Last August I went with my sisters and my youngest son, Nathan, and we attempted to conquer the Route 11 Yard Crawl. We made it through about 25 miles of the 40 mile yard sale before it was quitting time. It was during that trip that Nathan bought a dartboard for $1 and the bottom of this table for $5. His first thought was to attach the dartboard to the table and make a really cool and unique table. Well, time passed, and he eventually decided to use the dartboard as a dartboard, and in October, he made a really cool dart board cabinet out of scrap wood and corrugated tin.
Well, the dartboard cabinet turned out great but the table has been sitting in my workshop ever since just calling out to me. “Joan, you know you want to give me a makeover.” You know, I really did! But it wasn’t until I saw this table round in Home Depot for $6.88, that I formed a plan. I bought the table round and got the go ahead from Nathan. For some reason he was all for me doing the work. Before I began with the finish to my table I sanded down the round top purchased from Home Depot. I wanted a little layered aged look to my (Nathan’s) table so the first thing I had to do was start layering. First, a coat of American Walnut stain to just the table top. the bottom, was already stained a nice dark color. Layer two was a coat of gray to the entire table. Finished off with a coat of white. Once dry the entire table was sanded down. I was able to find a clock face I liked here. Strangely enough, that website is a Halloween discussion forum. Like my vintage sign from last week, I used the same low-tech transfer technique. 1) Open the clock picture in Publisher and enlarge to the desired size , in this case 23 inches. 2) Print out the clock picture on 9 sheets of paper, cut off the edges and tape the picture back together. Color in the back with pencil the parts of the clock to be transferred. 3)Tape the clock picture to the wood table top and with a pen (and ruler) trace over all the lines you want transferred. The pencil works like carbon paper to transfer the numbers. 4) Paint in the lines.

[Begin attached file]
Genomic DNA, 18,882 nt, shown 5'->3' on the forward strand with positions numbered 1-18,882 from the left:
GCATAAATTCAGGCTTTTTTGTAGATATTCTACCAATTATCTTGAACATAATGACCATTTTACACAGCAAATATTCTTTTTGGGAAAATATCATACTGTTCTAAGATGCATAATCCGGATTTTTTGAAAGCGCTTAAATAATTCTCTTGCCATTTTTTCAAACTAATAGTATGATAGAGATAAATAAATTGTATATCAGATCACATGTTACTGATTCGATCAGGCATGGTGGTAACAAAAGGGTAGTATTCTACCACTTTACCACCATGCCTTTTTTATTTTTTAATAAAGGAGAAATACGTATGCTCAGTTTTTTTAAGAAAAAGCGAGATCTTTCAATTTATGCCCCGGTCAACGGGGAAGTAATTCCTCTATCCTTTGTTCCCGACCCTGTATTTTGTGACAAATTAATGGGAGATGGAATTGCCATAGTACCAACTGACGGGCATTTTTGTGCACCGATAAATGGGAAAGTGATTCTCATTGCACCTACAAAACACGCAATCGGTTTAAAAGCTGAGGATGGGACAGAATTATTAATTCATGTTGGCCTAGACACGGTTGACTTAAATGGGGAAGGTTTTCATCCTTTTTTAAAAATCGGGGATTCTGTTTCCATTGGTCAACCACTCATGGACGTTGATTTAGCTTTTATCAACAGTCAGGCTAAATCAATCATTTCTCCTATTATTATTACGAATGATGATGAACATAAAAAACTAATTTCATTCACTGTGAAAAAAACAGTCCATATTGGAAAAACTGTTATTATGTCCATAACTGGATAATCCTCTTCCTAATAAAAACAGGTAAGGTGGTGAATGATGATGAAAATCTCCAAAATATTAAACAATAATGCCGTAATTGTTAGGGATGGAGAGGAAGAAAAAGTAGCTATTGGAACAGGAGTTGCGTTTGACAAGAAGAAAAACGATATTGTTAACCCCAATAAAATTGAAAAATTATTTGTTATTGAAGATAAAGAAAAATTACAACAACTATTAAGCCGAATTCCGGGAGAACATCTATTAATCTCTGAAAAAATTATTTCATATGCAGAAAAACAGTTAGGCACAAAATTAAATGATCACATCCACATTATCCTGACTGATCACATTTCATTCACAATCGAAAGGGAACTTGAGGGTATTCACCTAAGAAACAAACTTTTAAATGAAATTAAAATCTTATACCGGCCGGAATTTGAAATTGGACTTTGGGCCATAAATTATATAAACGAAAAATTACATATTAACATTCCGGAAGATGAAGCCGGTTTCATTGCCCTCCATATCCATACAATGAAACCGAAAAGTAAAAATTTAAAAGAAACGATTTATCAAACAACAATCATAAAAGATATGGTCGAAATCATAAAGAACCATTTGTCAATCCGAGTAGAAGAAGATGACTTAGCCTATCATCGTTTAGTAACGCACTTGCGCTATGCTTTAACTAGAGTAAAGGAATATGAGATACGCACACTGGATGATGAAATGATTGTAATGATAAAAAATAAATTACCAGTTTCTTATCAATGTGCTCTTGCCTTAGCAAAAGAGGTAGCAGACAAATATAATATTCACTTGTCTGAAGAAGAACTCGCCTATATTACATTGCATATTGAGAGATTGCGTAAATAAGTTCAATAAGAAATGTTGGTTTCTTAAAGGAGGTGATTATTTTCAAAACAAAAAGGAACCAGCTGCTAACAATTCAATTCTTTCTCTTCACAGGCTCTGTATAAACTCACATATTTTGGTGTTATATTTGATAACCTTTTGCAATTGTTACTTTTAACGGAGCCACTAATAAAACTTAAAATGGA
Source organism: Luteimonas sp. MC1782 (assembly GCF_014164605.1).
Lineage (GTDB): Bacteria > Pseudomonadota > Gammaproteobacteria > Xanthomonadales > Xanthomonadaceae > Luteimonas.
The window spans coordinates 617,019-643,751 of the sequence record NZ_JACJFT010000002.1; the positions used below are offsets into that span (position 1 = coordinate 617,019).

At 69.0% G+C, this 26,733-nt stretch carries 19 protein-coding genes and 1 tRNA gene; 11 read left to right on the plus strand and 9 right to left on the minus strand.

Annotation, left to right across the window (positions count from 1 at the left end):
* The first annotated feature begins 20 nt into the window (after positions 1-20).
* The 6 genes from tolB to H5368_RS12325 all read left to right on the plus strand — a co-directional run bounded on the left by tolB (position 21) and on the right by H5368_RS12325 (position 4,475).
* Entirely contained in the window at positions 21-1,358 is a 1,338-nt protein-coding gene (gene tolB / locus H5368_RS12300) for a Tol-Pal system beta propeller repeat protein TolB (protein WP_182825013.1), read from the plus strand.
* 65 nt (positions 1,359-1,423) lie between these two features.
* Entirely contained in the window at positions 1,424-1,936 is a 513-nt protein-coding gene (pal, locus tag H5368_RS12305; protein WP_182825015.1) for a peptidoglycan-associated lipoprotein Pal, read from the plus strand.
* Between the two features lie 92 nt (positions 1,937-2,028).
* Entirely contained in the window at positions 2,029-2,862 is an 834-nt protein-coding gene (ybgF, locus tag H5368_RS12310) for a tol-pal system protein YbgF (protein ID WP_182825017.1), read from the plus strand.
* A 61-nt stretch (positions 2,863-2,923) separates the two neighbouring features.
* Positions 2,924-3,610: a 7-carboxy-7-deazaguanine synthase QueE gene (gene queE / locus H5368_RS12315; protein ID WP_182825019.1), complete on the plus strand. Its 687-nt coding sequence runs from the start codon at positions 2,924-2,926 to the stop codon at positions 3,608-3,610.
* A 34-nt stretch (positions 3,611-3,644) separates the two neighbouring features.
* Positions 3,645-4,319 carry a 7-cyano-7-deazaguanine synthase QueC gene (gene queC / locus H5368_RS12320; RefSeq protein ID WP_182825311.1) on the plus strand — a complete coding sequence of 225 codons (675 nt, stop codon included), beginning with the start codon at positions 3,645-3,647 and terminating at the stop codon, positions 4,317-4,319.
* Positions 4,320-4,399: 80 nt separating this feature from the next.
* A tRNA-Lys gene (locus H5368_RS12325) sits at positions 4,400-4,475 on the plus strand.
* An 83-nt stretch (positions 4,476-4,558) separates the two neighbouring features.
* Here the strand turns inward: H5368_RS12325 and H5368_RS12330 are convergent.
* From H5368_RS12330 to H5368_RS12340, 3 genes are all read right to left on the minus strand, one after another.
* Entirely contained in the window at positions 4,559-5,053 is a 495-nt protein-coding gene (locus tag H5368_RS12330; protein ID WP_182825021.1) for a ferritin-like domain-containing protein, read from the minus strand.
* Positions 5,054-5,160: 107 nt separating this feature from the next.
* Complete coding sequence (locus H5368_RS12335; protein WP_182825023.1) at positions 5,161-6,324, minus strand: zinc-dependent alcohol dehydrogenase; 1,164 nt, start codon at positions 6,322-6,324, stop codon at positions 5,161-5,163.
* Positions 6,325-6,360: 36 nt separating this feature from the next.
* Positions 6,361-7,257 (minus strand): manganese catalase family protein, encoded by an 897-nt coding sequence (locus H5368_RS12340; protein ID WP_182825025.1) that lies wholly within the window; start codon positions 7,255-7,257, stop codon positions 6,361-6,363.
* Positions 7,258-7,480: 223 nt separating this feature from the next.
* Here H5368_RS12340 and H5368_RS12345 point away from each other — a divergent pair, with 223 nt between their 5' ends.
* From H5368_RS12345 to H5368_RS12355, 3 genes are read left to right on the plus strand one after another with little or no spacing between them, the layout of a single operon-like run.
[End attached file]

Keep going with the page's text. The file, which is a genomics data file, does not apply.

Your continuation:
Once the paint was dry, I once again sanded the table top as well as the edges on the rest of the table. This is where I began to see some of my paint layers shining through. Finished off with a coat of wax tinted with a medium stain.
I could have been done at this point but I wanted a bit more of a finished edge. These wooden hoops that were found at the same yard sale as the table, did the trick. I don’t know if you remember, but I used 3 of them for my orb chandelier. I pried them apart and with a finishing nailer attached them to the side of the table top. The hoop edge was then finished off with a dark stain and polyurethane.
I think the table turned out really well and I just might have to get Nathan to shop for all my furniture makeovers. I don’t think I would have given that table a second look even with a $5 price tag.
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